A cross-sectional inquiry was made of all relevant institutions and residential facilities (including the local jail and shelters). Key stakeholders were interviewed and provincial databases were accessed in an effort to identify all adults aged 18 to 65 originating from the catchment area who displayed both a psychotic illness and severe behavioral disturbance necessitating ongoing close supervision. The Riverview Psychiatric Inventory was used to describe and quantify behavioral problems.
Thirty-six patients met the study criteria, for a prevalence of 12.4 per 100,000 in the general population. Most resided in a publicly funded nursing home or a well-staffed rural group home. Four (prevalence of 1.4 per 100,000) had a forensic profile, needed secure settings, and were long-term residents on acute care wards. Only one patient had transferred to a psychiatric hospital outside the catchment area.
Care for this population can be provided outside conventional psychiatric institutions but requires highly supervised long-term residential services in the range of ten to 40 per 100,000 in the population, depending on area characteristics, with urban, socially deprived areas likely having higher needs.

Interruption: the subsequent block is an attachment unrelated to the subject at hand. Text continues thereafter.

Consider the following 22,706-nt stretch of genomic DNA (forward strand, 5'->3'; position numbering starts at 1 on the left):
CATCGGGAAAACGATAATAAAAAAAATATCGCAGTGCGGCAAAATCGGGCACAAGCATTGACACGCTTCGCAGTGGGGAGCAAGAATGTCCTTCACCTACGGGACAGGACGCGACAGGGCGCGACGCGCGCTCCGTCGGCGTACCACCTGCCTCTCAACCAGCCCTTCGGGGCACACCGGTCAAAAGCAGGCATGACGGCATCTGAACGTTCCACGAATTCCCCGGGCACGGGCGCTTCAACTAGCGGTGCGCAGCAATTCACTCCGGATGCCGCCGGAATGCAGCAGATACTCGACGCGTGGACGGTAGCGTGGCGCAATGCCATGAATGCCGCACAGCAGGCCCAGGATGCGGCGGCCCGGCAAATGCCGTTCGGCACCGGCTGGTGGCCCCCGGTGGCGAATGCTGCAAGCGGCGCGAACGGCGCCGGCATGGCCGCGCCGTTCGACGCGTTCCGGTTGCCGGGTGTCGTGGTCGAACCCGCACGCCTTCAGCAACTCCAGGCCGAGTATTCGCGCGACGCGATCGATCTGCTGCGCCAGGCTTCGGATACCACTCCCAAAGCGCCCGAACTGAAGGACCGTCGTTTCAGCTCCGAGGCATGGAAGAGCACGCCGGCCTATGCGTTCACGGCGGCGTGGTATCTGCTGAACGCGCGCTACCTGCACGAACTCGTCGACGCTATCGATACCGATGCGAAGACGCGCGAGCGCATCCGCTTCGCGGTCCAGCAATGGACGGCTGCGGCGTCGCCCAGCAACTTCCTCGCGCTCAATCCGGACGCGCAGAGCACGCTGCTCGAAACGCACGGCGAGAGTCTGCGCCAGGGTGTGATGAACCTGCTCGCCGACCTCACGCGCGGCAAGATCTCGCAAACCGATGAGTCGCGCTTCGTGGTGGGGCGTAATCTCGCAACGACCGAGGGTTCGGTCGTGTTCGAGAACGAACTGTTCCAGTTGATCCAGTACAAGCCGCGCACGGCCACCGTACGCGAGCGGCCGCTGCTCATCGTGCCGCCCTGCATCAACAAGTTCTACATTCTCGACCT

Hallingdal is a rural region in southern Norway. General practitioners (GPs) refer acutely somatically ill patients to any of three levels of care: municipal nursing homes, the regional community hospital or the local general hospital. The objective of this paper is to describe the patterns of referrals to the three different somatic emergency service levels in Hallingdal and to elucidate possible explanations for the differences in referrals.